The 20 something workforce typically is heavily into some form of online activity or the other and needs no special orientation to online learning. At best, they demand an equally engaging and entertaining experience from it as they do from their various online activities such as gaming, blogging, surfing and the use of social media. Fair enough. But how do you tackle a target audience that may be slightly less tech-savvy or whose daily work does not involve working on computers and hence they feel hesitant about using them? It’s not just learners who may be averse to eLearning, it could be a lot of different groups of people within your organization who need to be oriented to this medium.
The need to arrange for orientation programs for various people involved in the eLearning initiative could be easily overlooked when planning an eLearning solution. The first step is to recognize that this is a legitimate need – for learners, for instructors who might be involved in live eLearning classes, for top leadership to see how powerful this medium is, for training departments to get a feel of the benefits of this mode and how they complement their regular face-to-face training sessions and maybe even for you as a learning practitioner to remember why you are doing this in the first place!
The next step is to begin to take small steps to address it so that by the time the eLearning is actually rolled out; a lot of resistance to this mode from various quarters is reduced. To begin with, you could plan to introduce eLearning in a classroom situation – except that learners do not start taking the course individually, but get acquainted with it through the instructor taking them through a highly interesting, engaging course projected on the screen, pausing and eliciting feedback at important points in the course or to get the audience to appreciate any powerful or unique way of presenting content. A couple of years back, I had the privilege of conducting an eLearning workshop for the Distance Education department of a leading Central Institute that wanted to take the eLearning route. I still remember how the slightly older faculty came alive after seeing a demo of an engaging course and what was possible with this medium. This made them more inclined to try switching to this medium (they were slightly skeptical and reluctant to go in for eLearning initially). Concrete ways in which the Institute supported their future transition into eLearning was to arrange for new systems and the use of highly interactive CDs with interesting topics of general interest. Similar tactics, I believe, would also work in organizations that had a workforce that didn’t use computers on an everyday basis such as shop floor employees in the manufacturing worldor supervisors in a pharmaceutical company etc.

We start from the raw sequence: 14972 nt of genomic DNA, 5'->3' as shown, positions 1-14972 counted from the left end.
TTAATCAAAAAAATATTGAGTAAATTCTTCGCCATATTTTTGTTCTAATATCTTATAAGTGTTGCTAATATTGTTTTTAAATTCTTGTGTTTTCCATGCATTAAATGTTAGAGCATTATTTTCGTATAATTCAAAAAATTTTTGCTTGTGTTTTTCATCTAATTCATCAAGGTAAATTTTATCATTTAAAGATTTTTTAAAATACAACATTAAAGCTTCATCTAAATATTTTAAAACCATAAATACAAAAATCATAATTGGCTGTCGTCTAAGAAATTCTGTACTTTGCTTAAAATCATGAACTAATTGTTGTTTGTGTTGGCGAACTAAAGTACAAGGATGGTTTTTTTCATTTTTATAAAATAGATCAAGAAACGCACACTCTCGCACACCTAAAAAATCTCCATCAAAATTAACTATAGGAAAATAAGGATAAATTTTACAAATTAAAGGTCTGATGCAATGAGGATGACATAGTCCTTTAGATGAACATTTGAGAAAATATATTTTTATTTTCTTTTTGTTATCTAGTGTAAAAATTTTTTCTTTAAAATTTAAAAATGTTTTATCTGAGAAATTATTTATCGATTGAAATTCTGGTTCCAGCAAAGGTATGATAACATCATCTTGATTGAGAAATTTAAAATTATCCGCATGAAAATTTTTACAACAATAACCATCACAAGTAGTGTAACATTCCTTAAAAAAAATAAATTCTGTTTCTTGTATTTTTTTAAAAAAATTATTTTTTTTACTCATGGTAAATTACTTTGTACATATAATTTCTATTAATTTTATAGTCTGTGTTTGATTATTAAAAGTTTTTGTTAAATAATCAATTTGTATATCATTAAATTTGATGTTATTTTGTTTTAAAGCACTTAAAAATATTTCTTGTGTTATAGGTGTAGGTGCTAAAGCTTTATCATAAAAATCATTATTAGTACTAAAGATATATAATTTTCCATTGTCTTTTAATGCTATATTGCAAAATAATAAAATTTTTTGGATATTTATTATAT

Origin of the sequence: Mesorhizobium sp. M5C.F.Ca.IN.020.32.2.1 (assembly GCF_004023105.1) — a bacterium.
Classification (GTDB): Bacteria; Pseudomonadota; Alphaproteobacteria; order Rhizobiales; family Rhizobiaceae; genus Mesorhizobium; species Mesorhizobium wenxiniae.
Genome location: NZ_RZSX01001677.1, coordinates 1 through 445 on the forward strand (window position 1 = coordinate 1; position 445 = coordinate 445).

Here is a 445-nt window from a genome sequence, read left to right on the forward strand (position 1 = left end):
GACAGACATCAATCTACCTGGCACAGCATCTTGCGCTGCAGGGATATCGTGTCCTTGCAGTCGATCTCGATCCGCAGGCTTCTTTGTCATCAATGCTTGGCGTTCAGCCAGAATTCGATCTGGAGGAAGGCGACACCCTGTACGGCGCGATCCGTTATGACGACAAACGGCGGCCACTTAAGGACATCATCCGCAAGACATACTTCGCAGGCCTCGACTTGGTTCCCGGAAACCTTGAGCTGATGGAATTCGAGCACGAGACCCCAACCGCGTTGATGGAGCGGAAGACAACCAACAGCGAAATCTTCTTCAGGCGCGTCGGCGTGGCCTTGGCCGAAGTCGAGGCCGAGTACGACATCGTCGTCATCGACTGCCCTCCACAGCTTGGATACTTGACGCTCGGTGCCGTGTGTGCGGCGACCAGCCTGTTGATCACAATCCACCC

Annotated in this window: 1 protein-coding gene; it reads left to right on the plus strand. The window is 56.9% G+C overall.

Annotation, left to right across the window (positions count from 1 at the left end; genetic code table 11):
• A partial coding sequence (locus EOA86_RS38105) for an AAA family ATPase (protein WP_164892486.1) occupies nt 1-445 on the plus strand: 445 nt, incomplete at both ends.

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One of the most important factors for organizations to succeed in today’s competitive landscape is the speedy launch of new products. The time-to-market of new products is critical to survive and succeed. Furthermore, the life cycles of most products are getting shorter due to rapid advances in technology.
On the other hand, if your sales employees are not rightly trained on your products, they will not deliver the right message to your potential prospects making it a competitor’s gain.
We all have a child in ourselves, energetic, fun loving and having zeal to explore and win games. In this state, we learn the best because our emotional state is very positive and retention of learning will be at the peak.
How do we bring out the kid in ourselves, while learning a new skill or acquiring knowledge?